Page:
Alfred Leutscher was an honours graduate of the University of London. In 1951 (about the time he must have been writing Vivarium Life) he was appointed Guide Lecturer at what is now the Natural History Museum; he was later described as Senior Guide Lecturer. At the time he wrote Vivarium Life, Alfred Leutscher was Secretary of the British Herpetological Society which had been founded in 1947. The Scotsman reported on 2 November 1950:

Many of the London members [of the BHS] have snakes in their gardens. The secretary of the main body, Mr Alfred Leutscher, even keeps six in his suburban flat, including an aesculapian…

Also in 1950, the Evening Telegraph had a report of residents of the Romney Marshes in Kent complaining about the croaking of the introduced Marsh Frogs (then Rana ribibunda, now Pelophylax ribibundus). Leutscher is quoted as saying: The noise made by the male frogs in the mating season, which has now begun, is certainly considerable and likely to disturb anybody’s sleep.

Leutscher was an active field naturalist and teacher. His entry in the 1971 Author’s and Writer’s Who’s Who shows him as President of the British Naturalists’ Association and a member of the Wildlife Youth Service as well as a member of the Authors’ Club. There are a number of references online to his participation as a lecturer in courses, to his encouragement of young naturalists in Epping Forest and to his records, of glow-worms held in jam-jars used to light tents, for example.

He wrote, co-authored or translated a number of books after Vivarium Life, a number of which were aimed at young naturalists. There is a list at the bottom of this post.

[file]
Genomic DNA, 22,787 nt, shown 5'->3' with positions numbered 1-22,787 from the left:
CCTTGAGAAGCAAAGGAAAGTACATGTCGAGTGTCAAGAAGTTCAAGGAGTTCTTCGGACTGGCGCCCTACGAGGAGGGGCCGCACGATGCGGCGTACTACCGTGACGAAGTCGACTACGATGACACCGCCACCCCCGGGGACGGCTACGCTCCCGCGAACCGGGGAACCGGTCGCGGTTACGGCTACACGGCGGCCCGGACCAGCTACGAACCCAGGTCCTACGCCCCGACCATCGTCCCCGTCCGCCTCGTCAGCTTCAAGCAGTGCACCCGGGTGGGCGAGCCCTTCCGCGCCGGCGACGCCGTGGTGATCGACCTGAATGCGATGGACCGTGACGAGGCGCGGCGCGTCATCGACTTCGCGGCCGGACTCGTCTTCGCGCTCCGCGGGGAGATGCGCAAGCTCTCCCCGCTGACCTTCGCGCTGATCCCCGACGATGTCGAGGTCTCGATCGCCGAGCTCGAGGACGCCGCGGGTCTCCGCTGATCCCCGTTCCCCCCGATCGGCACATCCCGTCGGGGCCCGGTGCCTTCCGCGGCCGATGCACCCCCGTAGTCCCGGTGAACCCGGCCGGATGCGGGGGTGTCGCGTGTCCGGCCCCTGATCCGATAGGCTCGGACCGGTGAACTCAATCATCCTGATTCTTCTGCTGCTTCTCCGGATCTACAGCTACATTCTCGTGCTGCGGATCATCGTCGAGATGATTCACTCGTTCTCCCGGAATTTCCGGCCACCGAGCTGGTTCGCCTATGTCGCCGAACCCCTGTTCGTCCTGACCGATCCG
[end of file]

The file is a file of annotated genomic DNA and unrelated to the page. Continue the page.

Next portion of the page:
I never met Alfred Leutscher. I hoped to when I joined the British Herpetological Society in 1961 and attended a meeting in London that summer. I was told that he rarely attended. I find though that I am not the only one who was enthused by Vivarium Life. Terry Thatcher was a main player in Britain in the rapid advances in reptile breeding and husbandry that occurred during the 1970s, as others in continental Europe and in the USA realised and demonstrated that reptiles would breed in captivity. In his website Terry writes: A gem I discovered was Vivarium Life by Alfred Leutscher, first published in 1952. It was rarely in the library because I was constantly scanning the black and white pages…

While researching this article I came across reference to Leutscher’s explanation of the mystery of the The Devil’s Hoofmarks that appeared in the snow in Devon in 1855. There will be more on this in my other blog, Zoology Jottings.

This is a photograph of Alfred Leutscher (Water Life and Aquaria World, January-February 1952):

Alfred Leutscher

Alfred Leutscher

The book can be downloaded here or the Downloads page above:
Vivarium Life


Zoology Jottings:
Terry Thatcher:

Books, in addition to Vivarium Life (which also appeared as Le Vivarium in a French edition published by Payot in 1953), written, co-authored or translated by Alfred Leutscher include: Tracks and Signs of British Animals (1960). Animal Camouflage (1961), Wonderful World of Nature—Reptiles, Reptiles and Amphibians, an Introduction (1957), A study of reptiles and amphibians, including their care as pets (1963), Curious World of Snakes (1963), Life in Fresh Waters (1964), Field Natural History—A Guide to Ecology (1969), Tropical Aquarium Fishes by Nieuwenhuizen (translator, 1960), The Young Specialist Looks at Reptiles (1969), Reptiles and Amphibians of Europe by Hellmich (English editor, 1962), Dinosaurs and Other Prehistoric Animals (1971), The Ecology of Water Life (1971), The Ecology of Woodlands (1971), The Marshland (1972), The River (1972), The Pond (1972), Badgers (1973), Deer (1973), Squirrels (1973), Woodpeckers (1973), Seashore (1975), Epping Forest: Its History and Wildlife (1975), The Ecology of Towns (1975), Mammals (1975), How to Begin the Study of Reptiles and Amphibians (1975), Keeping Reptiles and Amphibians (1976), The Ecology of Woodlands (1977), The Ecology of Mountains (1978), Prehistoric Monsters (1981), A Field Guide to the British Countryside (1981), A Walk Through the Seasons (1981), Pond Life (1982), Prehistoric Man, Water (1983), Earth (1984), Flowering Plants (1984). In 2009, his early book on animal tracks was republished with a co-author as Animal Tracks and Signs—a mere 17 years after his death.